Let’s approach Our Lady this Lent as Mary, Lover of the Word.
The Annunciation has been depicted a thousand different times through the centuries, but the vast majority of images have a few things in common. An angel is appearing, Mary looks humble and—almost always—she’s got an open book in front of her. At the moment Mary was invited to reverse the sin of Eve, the artistic tradition tells us, she was studying Scripture.
It’s a remarkable thing to ponder, what Mary’s Bible study would have looked like. Because when Mary opened the Word of God, it was the first time in history that a mind unclouded by sin meditated on Scripture.
If you’ve spent any amount of time studying the Bible, you know that it’s not always (or even usually) a walk in the park. Blessed John Henry Newman described it as, “a book so complex, so unsystematic, in parts so obscure, the outcome of so many minds, times, and places.”
But Mary’s mind was clear and her heart in tune with the Father’s. When she read the Word of God, she understood what he was saying.
To a point.
Throughout the Old Testament, there are promises. There is foreshadowing. There are direct prophecies. But even understood perfectly, the image they were constructing was obscured. There was a light that needed to be cast on the Hebrew Scriptures to make all that God was doing come together into one beautiful picture.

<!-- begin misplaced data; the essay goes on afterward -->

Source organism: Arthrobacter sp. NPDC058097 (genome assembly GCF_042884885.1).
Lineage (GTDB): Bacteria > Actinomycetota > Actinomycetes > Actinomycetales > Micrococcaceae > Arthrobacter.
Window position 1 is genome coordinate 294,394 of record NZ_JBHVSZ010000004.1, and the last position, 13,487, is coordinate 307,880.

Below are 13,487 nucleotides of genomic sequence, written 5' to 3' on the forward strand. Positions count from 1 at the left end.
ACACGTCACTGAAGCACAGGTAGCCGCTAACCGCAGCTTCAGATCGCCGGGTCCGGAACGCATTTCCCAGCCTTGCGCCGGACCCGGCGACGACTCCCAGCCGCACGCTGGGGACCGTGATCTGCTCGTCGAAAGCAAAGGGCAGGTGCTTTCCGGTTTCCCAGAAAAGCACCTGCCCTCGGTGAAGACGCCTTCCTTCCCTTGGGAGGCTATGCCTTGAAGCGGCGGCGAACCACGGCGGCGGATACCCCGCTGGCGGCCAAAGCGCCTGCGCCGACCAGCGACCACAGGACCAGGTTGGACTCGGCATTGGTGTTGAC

I expect that Mary pored over the Scriptures as a child, thinking about God’s promise that he would save his people. Tradition tells us that she lived in the Temple from the age of 3 until 12, and I picture some good-natured priests, maybe her cousin Zechariah among them, chuckling over the tween girl earnestly comparing Genesis 22 to Psalm 22 while she twirled a stray lock of hair. I can see her brilliant mind cataloguing all the prophecies and promises but still coming up short.
Until the angel of the Lord declared unto Mary. He told her that the virgin would indeed be with child, the Son of the Most High, to sit on the throne of David forever. With that, the light was switched on, the missing piece thrown into place.
Certainly, after the Annunciation Mary would have wanted to pray, to talk to her parents, to break the news to Joseph. But, as a rather bookish girl myself, I expect she also wanted—desperately—to read. She wanted to look at 2 Samuel 7 and Isaiah 7 and Deuteronomy 18. At some point, the first sword would have pierced her heart, as she realized that the tiny life in her womb was the Lamb of Exodus 13, the Suffering Servant of Isaiah 53.
From the day of the Annunciation, I think Mary was desperate to read the Bible, to learn about her Son and Savior, to see the heart of the Father and to marvel at how Providence had turned centuries of evil to good.
The Church doesn’t officially teach that Mary could read or that she was a brilliant Scripture scholar. Other than her Magnificat in Luke 1, there’s little in the Bible to suggest it. But this is the image of Mary that drives me to Scripture. This is the way I want to hunger for God’s Word. I think of her wonder and delight at finding hints in Wisdom and Malachi, and it sends me back to the footnotes, longing to become a woman like Mary, a woman of the Word.
As we begin Lent this week, as we finalize our Lenten commitments, let’s keep this image of Mary in front of us: Mary, Lover of the Word.
If we approach Scripture in imitation of Mary, eager and expectant, we may find God there just as she did. Mother of the Word Incarnate, pray for us, that like you we may seek him with our whole heart and find him speaking to us in Scripture.